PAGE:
One description of the people who follow Jesus in the Bible is the family of God. We are brothers and sisters in Christ with God as our father. It is a beautiful picture of the closeness and commitment we all feel toward one another in our common faith.
It is not the only picture we find in the writings of the New Testament. The Apostle Peter gives us several names in his letters, including a royal priesthood and a holy nation (1 Peter 2:9). Those descriptions are vastly different than a picture of a family. While there are numerous lessons for us from each of these labels, one of the biggest I would point out is mere quantity. There were hundreds of priests, and a nation is composed of thousands and hundreds of thousands of people.
When I think of a family, I think of a handful of people in a single house enjoying themselves together. When I think of a nation, I think of a large number of people in many different homes. How are these two things similar in any way? Well, a nation may start as one single family. Israel began that way with the family of Jacob. Then it grew and multiplied and grew some more into an entire nation. If you keep adding to a family, eventually it outgrows a single home and possibly a single town.
The Church fits both descriptions in much the same way. A local group may start as a handful of people who meet and know everything about each other. They spend time in each other’s homes and can cite intimate details about everyone. If those believers take the words of Jesus seriously, they will continue to make more disciples (Matthew 28:19-20). Soon the number is too big to know everyone else in the same way. Most people are okay with not knowing everyone in general, but they struggle with their connection to the pastor.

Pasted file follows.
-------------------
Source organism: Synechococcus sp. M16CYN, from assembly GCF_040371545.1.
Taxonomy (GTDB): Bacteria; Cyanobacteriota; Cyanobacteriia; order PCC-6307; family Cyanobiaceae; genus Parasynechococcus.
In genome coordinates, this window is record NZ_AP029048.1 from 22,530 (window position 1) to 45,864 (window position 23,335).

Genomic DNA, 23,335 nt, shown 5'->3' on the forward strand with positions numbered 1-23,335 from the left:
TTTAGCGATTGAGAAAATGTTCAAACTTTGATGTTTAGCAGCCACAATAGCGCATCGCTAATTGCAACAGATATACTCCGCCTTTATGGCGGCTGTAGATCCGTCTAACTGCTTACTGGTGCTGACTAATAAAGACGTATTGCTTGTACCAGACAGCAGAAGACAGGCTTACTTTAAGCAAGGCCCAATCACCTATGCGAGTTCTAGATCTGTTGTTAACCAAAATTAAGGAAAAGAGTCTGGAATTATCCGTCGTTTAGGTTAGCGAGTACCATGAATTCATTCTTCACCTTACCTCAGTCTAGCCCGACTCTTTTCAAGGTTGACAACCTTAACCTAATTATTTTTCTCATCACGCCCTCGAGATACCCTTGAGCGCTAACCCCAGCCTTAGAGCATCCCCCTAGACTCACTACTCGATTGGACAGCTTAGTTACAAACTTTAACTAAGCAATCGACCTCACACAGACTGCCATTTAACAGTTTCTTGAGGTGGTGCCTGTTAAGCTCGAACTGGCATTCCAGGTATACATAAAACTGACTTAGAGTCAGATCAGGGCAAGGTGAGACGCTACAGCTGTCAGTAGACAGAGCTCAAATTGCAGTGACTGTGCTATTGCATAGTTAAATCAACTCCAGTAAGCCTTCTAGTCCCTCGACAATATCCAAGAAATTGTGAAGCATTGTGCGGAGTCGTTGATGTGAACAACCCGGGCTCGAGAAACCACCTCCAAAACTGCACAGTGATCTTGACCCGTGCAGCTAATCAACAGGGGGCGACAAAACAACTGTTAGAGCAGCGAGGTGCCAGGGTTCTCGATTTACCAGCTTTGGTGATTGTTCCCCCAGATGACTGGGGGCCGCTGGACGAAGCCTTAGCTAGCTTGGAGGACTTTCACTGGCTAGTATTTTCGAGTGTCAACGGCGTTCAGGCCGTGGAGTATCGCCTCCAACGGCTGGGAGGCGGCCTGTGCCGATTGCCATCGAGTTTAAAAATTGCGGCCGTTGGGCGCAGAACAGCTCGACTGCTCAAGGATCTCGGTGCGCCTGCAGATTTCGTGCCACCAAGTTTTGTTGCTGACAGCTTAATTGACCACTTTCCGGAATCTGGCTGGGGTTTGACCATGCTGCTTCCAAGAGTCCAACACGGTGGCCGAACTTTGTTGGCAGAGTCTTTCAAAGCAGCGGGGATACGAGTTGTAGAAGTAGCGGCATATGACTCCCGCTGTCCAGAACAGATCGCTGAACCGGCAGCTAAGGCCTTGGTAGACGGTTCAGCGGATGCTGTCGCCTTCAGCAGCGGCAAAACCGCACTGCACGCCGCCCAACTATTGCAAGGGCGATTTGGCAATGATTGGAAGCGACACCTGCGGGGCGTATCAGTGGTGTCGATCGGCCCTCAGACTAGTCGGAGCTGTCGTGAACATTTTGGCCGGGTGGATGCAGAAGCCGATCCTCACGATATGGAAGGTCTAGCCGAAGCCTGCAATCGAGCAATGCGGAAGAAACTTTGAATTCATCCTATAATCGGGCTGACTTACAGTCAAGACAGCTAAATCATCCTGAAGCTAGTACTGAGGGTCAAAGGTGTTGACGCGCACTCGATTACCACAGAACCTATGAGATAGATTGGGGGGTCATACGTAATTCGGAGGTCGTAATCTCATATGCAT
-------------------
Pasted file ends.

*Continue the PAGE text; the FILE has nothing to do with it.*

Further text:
I have led three Churches in my life that have hit what is called the “200 Barrier.” This is the place where a Church outgrows its pastor. There are simply more people than the primary leader can connect with in a meaningful way.
Usually, one of three things happens at this point. One, people quit and look for a smaller family. They want to know the pastor in a more meaningful way, so they look for a place they can do that. Two, people disconnect and drift. These people understand the change and don’t know a positive way to handle it, so they attend less and stay on the fringe, many times hoping things will shrink and return to the old way. Third, the group of people who will last is the ones who start to connect with a few other family members in a meaningful way. This might be in a small group, a Sunday school class, a ministry team, an affinity group, or inviting other people into their life and home. However it happens, people need to connect to one another more than with the pastor for the Church to move forward. It is a significant change for people, and that is the reason this is called a church barrier because many will not make the transition. In fact, in many Churches I know, it is the pastor who cannot make the transition. He wants to know everyone and be a shepherd, so his desire limits the outreach of the Church.
I believe any Church that takes the commission of Jesus seriously will one day hit this wall. The Church I lead is hitting it right now. It is a difficult time, and we are struggling to keep people. I hope that everyone will start getting to know their brothers and sisters in Christ more than me. If we want to reach more people, that means your family and friends, with the saving message of Jesus Christ and lead them into discipleship; then, the Church must outgrow the pastor.
Always remember, we are still a family, but one that is taking over the country with the gospel of Jesus, and that is bigger than any one pastor can control.